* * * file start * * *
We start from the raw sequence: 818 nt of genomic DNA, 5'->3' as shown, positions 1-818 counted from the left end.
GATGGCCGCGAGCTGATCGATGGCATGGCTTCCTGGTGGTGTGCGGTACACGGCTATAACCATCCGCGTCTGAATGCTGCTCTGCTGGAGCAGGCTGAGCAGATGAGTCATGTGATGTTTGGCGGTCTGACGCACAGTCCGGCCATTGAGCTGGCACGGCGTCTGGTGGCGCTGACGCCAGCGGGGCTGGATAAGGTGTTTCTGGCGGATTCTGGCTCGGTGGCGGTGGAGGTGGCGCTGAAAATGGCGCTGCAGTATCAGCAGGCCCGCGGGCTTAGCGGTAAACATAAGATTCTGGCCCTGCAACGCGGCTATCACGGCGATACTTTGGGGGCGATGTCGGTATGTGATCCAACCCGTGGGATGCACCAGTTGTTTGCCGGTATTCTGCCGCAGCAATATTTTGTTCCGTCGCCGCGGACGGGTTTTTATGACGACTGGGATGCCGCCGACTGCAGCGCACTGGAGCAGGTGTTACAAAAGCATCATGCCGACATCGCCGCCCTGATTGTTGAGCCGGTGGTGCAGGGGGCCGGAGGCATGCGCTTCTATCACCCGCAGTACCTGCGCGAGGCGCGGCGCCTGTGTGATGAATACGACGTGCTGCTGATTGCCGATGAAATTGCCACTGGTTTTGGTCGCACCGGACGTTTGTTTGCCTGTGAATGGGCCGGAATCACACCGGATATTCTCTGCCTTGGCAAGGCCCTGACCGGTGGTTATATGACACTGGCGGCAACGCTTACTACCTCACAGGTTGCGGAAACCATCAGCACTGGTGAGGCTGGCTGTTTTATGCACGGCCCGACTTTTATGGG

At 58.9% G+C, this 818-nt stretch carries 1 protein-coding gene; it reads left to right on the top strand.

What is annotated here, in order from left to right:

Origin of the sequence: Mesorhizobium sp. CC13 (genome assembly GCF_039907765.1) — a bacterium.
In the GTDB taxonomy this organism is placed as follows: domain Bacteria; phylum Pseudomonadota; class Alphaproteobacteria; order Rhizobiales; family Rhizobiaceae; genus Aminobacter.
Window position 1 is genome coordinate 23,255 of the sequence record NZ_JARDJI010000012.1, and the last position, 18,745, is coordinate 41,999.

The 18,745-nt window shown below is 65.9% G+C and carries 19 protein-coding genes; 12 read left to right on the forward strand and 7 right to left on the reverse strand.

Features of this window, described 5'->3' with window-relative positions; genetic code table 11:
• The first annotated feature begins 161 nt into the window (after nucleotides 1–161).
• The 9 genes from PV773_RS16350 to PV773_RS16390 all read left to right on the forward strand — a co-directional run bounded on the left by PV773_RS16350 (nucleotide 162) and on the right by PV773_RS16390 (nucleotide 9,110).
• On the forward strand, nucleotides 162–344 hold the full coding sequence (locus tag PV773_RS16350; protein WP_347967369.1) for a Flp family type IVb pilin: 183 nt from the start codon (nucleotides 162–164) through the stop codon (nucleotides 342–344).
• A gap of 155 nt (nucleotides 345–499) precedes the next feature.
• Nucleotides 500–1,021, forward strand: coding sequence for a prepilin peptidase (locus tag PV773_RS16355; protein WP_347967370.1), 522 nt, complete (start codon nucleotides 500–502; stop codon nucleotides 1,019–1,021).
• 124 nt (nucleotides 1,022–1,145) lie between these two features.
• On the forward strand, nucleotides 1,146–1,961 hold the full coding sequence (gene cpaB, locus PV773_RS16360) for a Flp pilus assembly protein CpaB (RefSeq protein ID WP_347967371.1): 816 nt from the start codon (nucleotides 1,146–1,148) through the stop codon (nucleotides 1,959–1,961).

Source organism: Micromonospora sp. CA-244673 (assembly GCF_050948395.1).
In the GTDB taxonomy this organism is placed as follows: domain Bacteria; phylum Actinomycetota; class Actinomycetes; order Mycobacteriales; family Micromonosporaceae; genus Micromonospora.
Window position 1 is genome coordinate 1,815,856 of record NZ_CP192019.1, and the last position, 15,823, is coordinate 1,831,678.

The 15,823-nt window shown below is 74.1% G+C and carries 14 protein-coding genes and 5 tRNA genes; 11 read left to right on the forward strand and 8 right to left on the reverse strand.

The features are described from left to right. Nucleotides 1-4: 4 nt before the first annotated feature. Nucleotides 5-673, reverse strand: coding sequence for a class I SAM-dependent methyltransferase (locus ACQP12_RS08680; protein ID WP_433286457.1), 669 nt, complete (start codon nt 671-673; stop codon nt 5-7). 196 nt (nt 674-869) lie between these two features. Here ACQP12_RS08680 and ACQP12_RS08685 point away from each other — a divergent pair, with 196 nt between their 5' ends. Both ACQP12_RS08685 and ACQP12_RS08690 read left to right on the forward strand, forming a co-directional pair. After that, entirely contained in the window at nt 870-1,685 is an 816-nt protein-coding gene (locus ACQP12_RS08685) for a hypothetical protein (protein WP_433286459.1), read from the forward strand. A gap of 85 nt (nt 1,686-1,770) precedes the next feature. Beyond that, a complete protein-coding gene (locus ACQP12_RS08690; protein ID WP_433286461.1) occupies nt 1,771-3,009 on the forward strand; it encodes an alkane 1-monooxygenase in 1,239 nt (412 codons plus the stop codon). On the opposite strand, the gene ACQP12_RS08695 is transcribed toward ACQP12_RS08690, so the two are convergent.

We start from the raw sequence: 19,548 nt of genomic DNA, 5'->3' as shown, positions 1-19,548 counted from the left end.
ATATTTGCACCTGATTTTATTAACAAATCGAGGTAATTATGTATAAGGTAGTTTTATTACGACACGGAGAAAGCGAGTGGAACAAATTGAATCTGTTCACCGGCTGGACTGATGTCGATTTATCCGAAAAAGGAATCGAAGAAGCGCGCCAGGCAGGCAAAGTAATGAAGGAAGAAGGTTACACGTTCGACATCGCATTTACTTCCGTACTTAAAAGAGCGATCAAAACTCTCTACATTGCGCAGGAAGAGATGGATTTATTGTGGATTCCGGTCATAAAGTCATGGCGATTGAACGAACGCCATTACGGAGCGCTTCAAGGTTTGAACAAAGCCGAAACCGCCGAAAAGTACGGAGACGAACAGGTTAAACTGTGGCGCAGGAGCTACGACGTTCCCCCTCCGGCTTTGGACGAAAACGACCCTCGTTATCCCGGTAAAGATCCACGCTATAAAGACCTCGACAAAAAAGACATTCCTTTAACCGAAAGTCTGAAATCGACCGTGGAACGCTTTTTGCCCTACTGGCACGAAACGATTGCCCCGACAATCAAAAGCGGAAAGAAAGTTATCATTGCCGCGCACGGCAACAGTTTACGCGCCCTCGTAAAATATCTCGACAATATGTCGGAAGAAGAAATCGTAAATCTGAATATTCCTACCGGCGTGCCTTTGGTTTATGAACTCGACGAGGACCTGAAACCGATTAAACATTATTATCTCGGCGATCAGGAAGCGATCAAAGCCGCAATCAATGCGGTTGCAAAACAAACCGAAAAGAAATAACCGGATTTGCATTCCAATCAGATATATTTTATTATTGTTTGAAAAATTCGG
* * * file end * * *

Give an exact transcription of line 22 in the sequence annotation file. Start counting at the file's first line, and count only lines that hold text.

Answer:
We start from the raw sequence: 19,548 nt of genomic DNA, 5'->3' as shown, positions 1-19,548 counted from the left end.